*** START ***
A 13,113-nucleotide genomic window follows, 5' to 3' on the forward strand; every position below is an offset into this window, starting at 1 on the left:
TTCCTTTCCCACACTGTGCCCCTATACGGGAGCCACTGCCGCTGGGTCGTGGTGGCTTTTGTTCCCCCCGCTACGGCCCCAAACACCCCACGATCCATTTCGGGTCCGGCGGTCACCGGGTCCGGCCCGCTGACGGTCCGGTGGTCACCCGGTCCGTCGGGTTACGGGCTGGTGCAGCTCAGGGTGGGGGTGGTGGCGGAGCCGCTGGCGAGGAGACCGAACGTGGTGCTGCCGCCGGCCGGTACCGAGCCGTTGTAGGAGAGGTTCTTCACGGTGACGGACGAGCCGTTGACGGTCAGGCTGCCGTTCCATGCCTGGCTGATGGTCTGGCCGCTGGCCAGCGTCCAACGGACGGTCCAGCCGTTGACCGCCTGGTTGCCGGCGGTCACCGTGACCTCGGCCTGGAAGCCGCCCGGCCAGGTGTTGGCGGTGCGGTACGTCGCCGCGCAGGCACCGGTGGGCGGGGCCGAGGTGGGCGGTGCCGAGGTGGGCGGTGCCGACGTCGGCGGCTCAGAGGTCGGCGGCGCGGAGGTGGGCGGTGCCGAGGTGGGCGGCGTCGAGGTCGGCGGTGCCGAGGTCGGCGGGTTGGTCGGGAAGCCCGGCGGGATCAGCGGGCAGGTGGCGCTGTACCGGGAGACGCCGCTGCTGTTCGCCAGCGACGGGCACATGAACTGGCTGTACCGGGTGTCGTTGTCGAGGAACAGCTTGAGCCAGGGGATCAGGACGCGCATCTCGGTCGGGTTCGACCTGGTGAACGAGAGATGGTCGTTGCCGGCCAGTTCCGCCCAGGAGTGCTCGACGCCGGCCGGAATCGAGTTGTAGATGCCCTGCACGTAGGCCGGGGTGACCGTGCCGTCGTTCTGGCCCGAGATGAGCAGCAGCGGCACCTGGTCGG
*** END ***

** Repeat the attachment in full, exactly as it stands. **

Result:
A 13,113-nucleotide genomic window follows, 5' to 3' on the forward strand; every position below is an offset into this window, starting at 1 on the left:
TTCCTTTCCCACACTGTGCCCCTATACGGGAGCCACTGCCGCTGGGTCGTGGTGGCTTTTGTTCCCCCCGCTACGGCCCCAAACACCCCACGATCCATTTCGGGTCCGGCGGTCACCGGGTCCGGCCCGCTGACGGTCCGGTGGTCACCCGGTCCGTCGGGTTACGGGCTGGTGCAGCTCAGGGTGGGGGTGGTGGCGGAGCCGCTGGCGAGGAGACCGAACGTGGTGCTGCCGCCGGCCGGTACCGAGCCGTTGTAGGAGAGGTTCTTCACGGTGACGGACGAGCCGTTGACGGTCAGGCTGCCGTTCCATGCCTGGCTGATGGTCTGGCCGCTGGCCAGCGTCCAACGGACGGTCCAGCCGTTGACCGCCTGGTTGCCGGCGGTCACCGTGACCTCGGCCTGGAAGCCGCCCGGCCAGGTGTTGGCGGTGCGGTACGTCGCCGCGCAGGCACCGGTGGGCGGGGCCGAGGTGGGCGGTGCCGAGGTGGGCGGTGCCGACGTCGGCGGCTCAGAGGTCGGCGGCGCGGAGGTGGGCGGTGCCGAGGTGGGCGGCGTCGAGGTCGGCGGTGCCGAGGTCGGCGGGTTGGTCGGGAAGCCCGGCGGGATCAGCGGGCAGGTGGCGCTGTACCGGGAGACGCCGCTGCTGTTCGCCAGCGACGGGCACATGAACTGGCTGTACCGGGTGTCGTTGTCGAGGAACAGCTTGAGCCAGGGGATCAGGACGCGCATCTCGGTCGGGTTCGACCTGGTGAACGAGAGATGGTCGTTGCCGGCCAGTTCCGCCCAGGAGTGCTCGACGCCGGCCGGAATCGAGTTGTAGATGCCCTGCACGTAGGCCGGGGTGACCGTGCCGTCGTTCTGGCCCGAGATGAGCAGCAGCGGCACCTGGTCGG